small gardens – big plants
Every planting scheme we dream up derives its core inspiration from natural plant communities, where associated species evolve steadily, reciprocally and harmoniously in distinct, diverse habitats. Situating a suitable plant in an optimal location forms an approach long adopted by garden designers and horticulturalists to emulate this ecological process, colloquially coined ’right plant, right place’. For many of us, small garden owners, the lack of space, restricted microclimates and a plethora of irresistible horticultural trends entail highly ornamental, though often unsustainable, vegetational concoctions. Yet, with some forethought, a little restraint, an inspired personal concept suited to the site, and ongoing tweaking, a garden planting design can achieve some of the consonance and ecology we find and rely on in nature.
Galvanised by a clear vision and a list of favourite plants, we forge ahead to create a new green habitat. Yet such a garden environment doesn't merely exist as a design-led concept; its success depends on three fundamental factors: a firm insight of site conditions, locational affinity and consistent maintenance. Soil type and pH, sun, shade and wind patterns, available moisture and drainage, along a whole gamut of beneficial insects, micro-organisms, pollinators, mycorrhizal fungi and earthworms comprise the key aspects to comprehend in habitat creation. While we strive for long-term ecological balance and optimal plant performance through every season, the floras we introduce into our gardens represent not only who we are and where we live, but also our grasp and dedication in aptly maintaining living habitats.
Once a garden has established effectively through a fruitful planting design and efficient upkeep, with stable habitats, abundant floras and distinct characteristics, the dynamism it generates is reaped reliably, albeit in a sequence of rather transient moments. Continual bursts of growth, rousing motion and sound, changing light, colour and texture transmute every single day, savoured hazily in an autumnal legato, or captured somewhat fleetingly in the staccato of summer sparkle. We, temperate climate dwellers, are often fascinated by the constancy of warmer latitudes, where vegetation grows continuously, yet while our seasons mellow into every equinox and solstice, their rhythmic pulse inspires and propels our planting designs amid a comforting cycle. In the compactness of urban gardens, achieving seasonal interest is at times challenging, yet pivotal in sustaining a meaningful connection with nature and wildlife – not only to diversify our ecology, but also to maximise the full potential of limited outdoor spaces.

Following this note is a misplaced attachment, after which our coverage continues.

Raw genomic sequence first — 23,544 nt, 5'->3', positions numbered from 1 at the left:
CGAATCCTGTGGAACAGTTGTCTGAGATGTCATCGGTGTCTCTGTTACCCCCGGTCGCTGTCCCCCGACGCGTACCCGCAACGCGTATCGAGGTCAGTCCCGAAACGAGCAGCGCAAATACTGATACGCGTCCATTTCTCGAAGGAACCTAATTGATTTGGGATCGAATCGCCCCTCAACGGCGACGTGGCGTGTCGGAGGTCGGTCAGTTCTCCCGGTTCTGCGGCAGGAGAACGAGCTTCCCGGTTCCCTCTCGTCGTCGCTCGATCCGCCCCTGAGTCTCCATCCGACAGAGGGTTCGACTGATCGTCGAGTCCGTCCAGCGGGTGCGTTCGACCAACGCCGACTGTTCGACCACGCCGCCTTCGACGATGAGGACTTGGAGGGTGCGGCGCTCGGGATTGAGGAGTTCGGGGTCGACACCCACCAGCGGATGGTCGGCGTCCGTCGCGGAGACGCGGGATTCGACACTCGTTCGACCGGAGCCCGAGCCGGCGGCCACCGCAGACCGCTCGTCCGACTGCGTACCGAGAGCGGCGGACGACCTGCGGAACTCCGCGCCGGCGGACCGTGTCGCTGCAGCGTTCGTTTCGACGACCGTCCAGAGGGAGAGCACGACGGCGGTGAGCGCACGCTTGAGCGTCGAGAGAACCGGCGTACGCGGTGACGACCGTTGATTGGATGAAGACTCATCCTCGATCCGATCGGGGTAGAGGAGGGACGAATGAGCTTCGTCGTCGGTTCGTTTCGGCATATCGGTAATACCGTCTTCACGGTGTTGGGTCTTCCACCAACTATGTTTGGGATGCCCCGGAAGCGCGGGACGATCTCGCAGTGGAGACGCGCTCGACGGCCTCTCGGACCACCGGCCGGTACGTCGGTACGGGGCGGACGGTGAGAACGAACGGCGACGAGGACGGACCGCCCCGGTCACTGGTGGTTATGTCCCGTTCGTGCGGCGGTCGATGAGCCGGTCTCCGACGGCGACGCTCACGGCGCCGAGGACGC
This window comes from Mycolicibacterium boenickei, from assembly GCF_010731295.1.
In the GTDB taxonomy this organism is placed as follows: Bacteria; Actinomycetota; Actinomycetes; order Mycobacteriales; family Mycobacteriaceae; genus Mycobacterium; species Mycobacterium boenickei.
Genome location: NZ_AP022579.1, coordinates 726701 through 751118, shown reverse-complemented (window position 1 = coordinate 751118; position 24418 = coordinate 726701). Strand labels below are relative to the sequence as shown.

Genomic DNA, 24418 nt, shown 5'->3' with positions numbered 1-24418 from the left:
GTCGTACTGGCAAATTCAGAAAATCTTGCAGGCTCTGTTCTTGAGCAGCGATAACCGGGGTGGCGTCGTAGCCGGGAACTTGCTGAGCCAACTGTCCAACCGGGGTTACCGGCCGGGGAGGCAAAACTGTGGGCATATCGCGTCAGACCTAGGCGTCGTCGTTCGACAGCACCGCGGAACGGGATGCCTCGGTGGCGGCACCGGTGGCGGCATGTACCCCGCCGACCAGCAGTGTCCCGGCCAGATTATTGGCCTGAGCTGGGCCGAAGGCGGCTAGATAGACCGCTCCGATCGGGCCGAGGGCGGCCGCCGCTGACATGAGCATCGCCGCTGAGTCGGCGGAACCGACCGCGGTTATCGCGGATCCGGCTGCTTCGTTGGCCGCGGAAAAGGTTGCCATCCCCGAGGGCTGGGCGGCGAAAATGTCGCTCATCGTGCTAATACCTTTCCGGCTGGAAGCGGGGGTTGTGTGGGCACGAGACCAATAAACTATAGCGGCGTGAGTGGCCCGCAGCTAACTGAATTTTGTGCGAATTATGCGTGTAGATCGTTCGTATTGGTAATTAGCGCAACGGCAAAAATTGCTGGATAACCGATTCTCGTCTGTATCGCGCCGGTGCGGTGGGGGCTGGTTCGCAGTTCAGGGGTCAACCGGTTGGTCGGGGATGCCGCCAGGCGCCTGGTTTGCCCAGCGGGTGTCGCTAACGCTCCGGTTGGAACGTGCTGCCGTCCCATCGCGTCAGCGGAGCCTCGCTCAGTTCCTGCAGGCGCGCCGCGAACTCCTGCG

Fully planned or purely unexpected, every nuance we experience in our small gardens modulates across the aeons of time it takes these miniature ecosystems to develop. From striking focal points of green architecture, through tantalising abstractions of bark and berries, to dainty details in foliage, petals and spikelets, the plant biodiversity we integrate into thoughtful planting designs represents over three centuries of botanical exploration by a brave few. While nearly thirty percent of our world's plants are yet to be discovered, fading fast in depleted habitats, we search for an equilibrium between conserving existing species and finding undiscovered ones. Advocating diversity, mindful of sustainability and needing cleaner air, we're all fragile strands within living ecozones of every imaginable scale.
Whether consciously or altogether subliminally, the outdoor catharsis we derive from resting ourselves among the trees and shrubs affirms one of the most visceral aspects of our well-being. These experiences amid abundantly cultivated private gardens, inclusive public spaces and protected natural landscapes are positively enabled by lifelong journeys in designing, implementing and maintaining diverse planting schemes – ornamental or entirely wild. When a sympathetic planting approach retains visual integrity while remaining ecologically sound, it seems biodiversity truly becomes a plants person's second nature!